Transport infrastructure is one of the current priority areas for development for the Egyptian government, which is looking to roll out an era of mega-projects. Roads are congested, with 91m people competing for space with trucks and trailers, as almost all commercial goods in the country are moved via roads. The process of refurbishing ports and rail lines is under way, but in need of further investment, and private sector partners are involved.
State Of Affairs
The government is hoping to attract private investment in a high-speed rail line that would service most of the country. The public sector’s efforts are highlighted by the New Suez Canal, which was finished in late 2015, two years ahead of schedule, and is planned to allow for a doubling in traffic and a substantial increase in revenue. The focus on quick action also comes with the prospect of increased job creation in the form of temporary construction positions, but also long-term roles needed to maintain the assets.
“Leadership wants to get the country back on track as fast as possible,’’ Mahmoud Allam, Egypt’s former ambassador to China and an advisor to the Ministry of Transport (MoT), told OBG. “The new canal will provide confidence and ignite the economy, and setting up a better infrastructure base will prepare the country for the global market.’’ However, the government is also planning carefully, to avoid being burdened with white elephant projects, which have weighed down productivity and spending in advanced economies like Spain and Japan. “Without in-depth assessment of the return on investments, all of these mega-projects carry economic risks as well as potential fiscal risks from contingent liabilities,’’ the World Bank reported in a recent study. There is a great deal of debate in the Egyptian media that projections for increased traffic and enhanced revenue for the canal are excessively optimistic (see analysis). Therefore, the government is working to reassure its stakeholders and citizens that it can meet these expectations.
The government’s current strategy is encapsulated in the Transport Master Plan, a document commonly called MINTS, which outlines action through to 2027. It was developed in cooperation with the Japan International Cooperation Agency, and focuses on creating linkages between transportation modes, in order to achieve a multi-modal future with seamless connections.
The plan includes the development of fast and efficient links between Cairo International Airport and the Suez Canal, where free zones are in the planning stages. Egypt would also like to further develop the Nile River as an economic artery, and in doing so create an economic corridor leading upriver to Sudan, Kenya and the Horn of Africa. Egypt is already a natural stopping point between Europe and Asia, but these plans would position the country as a highly connected manufacturing centre, with easy access to European markets, the Arabian Peninsula, East Africa and beyond.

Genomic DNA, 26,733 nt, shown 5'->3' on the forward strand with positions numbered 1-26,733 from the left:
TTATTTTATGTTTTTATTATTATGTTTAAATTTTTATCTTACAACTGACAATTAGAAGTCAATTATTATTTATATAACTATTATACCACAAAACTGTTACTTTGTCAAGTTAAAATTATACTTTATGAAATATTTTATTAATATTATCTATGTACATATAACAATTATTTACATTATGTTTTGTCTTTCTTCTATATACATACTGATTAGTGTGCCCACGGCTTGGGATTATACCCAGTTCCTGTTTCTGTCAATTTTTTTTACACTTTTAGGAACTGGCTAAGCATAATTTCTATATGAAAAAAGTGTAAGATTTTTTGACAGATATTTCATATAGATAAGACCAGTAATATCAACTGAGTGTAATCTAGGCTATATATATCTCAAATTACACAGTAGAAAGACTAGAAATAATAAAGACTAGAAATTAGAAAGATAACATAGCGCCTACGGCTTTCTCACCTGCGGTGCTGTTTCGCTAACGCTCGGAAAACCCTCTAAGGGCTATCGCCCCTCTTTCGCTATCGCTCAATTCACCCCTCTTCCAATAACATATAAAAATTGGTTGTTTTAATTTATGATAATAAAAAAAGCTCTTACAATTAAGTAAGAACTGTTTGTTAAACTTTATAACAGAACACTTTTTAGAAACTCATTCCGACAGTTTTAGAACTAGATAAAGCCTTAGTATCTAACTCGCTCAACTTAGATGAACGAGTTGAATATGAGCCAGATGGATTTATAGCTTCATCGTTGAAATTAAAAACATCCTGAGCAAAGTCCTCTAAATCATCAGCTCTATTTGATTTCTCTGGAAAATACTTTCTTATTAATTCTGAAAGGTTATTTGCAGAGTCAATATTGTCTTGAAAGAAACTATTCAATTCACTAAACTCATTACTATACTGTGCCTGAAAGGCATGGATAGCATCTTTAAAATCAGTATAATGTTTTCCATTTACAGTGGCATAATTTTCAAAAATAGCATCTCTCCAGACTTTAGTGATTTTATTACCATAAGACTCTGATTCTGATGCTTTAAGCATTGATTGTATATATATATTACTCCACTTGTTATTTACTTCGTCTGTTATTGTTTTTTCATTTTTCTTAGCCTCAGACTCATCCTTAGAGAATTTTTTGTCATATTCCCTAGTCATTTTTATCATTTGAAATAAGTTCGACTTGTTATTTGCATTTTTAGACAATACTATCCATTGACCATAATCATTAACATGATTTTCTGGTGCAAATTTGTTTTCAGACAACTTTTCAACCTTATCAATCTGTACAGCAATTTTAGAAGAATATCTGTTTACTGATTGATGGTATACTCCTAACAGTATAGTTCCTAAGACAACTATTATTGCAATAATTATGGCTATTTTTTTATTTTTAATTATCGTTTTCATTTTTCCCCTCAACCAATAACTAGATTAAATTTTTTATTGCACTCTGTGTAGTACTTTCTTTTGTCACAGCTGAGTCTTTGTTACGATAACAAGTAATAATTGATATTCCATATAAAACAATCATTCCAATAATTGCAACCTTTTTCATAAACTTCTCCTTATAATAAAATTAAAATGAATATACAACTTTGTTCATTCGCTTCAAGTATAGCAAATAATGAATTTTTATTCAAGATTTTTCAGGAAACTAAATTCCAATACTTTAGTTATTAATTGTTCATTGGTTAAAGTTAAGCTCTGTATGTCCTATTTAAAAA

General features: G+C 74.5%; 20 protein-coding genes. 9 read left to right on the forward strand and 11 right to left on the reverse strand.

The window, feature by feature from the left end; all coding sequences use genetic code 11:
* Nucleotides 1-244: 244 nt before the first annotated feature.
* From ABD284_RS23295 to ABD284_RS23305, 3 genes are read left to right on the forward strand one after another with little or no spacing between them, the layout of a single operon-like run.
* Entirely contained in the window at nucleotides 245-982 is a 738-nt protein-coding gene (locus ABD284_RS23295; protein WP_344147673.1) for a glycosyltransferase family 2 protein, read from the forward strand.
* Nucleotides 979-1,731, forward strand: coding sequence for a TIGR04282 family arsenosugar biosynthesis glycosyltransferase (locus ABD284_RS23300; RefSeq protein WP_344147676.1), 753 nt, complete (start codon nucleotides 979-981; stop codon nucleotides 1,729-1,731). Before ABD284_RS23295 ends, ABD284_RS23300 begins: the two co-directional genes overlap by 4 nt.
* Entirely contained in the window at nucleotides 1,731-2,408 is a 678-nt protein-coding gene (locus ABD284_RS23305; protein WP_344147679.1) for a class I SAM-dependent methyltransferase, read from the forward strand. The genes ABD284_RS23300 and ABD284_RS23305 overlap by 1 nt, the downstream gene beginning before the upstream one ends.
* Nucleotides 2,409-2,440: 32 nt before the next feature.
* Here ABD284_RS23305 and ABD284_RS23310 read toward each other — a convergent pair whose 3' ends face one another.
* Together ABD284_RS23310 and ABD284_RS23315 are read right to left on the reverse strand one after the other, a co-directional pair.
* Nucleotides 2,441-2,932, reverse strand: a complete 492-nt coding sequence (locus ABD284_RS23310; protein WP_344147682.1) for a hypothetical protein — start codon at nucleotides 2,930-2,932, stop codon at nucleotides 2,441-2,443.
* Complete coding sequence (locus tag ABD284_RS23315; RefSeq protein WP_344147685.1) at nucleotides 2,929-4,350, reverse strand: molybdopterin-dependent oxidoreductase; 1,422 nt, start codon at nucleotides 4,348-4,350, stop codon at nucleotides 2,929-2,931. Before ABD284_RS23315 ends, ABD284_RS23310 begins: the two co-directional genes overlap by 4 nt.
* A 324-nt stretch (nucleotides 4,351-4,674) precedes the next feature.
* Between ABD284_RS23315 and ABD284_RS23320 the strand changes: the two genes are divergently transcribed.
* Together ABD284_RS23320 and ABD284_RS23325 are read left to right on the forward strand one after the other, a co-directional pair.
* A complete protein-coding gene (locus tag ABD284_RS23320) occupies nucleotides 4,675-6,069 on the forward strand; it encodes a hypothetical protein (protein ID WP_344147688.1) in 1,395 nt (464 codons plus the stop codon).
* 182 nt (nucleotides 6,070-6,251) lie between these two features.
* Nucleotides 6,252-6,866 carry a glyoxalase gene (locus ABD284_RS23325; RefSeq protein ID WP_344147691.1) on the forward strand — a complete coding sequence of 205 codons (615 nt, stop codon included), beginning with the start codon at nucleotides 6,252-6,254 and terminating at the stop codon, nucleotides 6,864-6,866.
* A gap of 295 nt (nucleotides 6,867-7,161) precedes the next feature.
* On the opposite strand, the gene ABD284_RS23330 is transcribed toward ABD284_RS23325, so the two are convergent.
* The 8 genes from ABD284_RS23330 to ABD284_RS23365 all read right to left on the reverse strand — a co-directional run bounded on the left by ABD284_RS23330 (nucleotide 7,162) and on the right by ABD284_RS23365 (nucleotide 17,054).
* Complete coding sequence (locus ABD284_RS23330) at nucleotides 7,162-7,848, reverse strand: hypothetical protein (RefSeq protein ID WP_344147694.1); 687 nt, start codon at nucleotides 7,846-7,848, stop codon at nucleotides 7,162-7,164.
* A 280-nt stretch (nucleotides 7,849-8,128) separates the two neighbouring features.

With a young and growing population, the opportunities for job creation are another significant benefit, and leveraging those job seekers into the manufacturing sector would create myriad opportunities for transport and logistics specialists. “There are a lot of challenges but we see a good future,’’ Ahmed Elfangary, Egypt manager for DHL, told OBG. “For logistics, Egypt is a prime location.”
Size & Scope
Transport and logistics activity accounted for 3.1% of GDP in 2014-15, according to the General Authority for Investment and Free Zones (GAFI). The Suez Canal is the best known and most geopolitically crucial infrastructure asset in the country, but Egypt also boasts more than 108,000 km of paved roads, 9570 km of railways, 20 airports, 15 seaports and a network of inland ports as well. Egypt’s infrastructure was ranked 118th out of 148 countries in a World Bank report from 2015, with the country’s road networked ranked 122nd. Long commuter journeys in and around Cairo affects productivity and leaves workers in transit for a greater share of their day. Transporting goods to markets over long distances is also a challenge, with produce sent from Upper Egypt to Cairo losing 40% of its value over the course of the journey.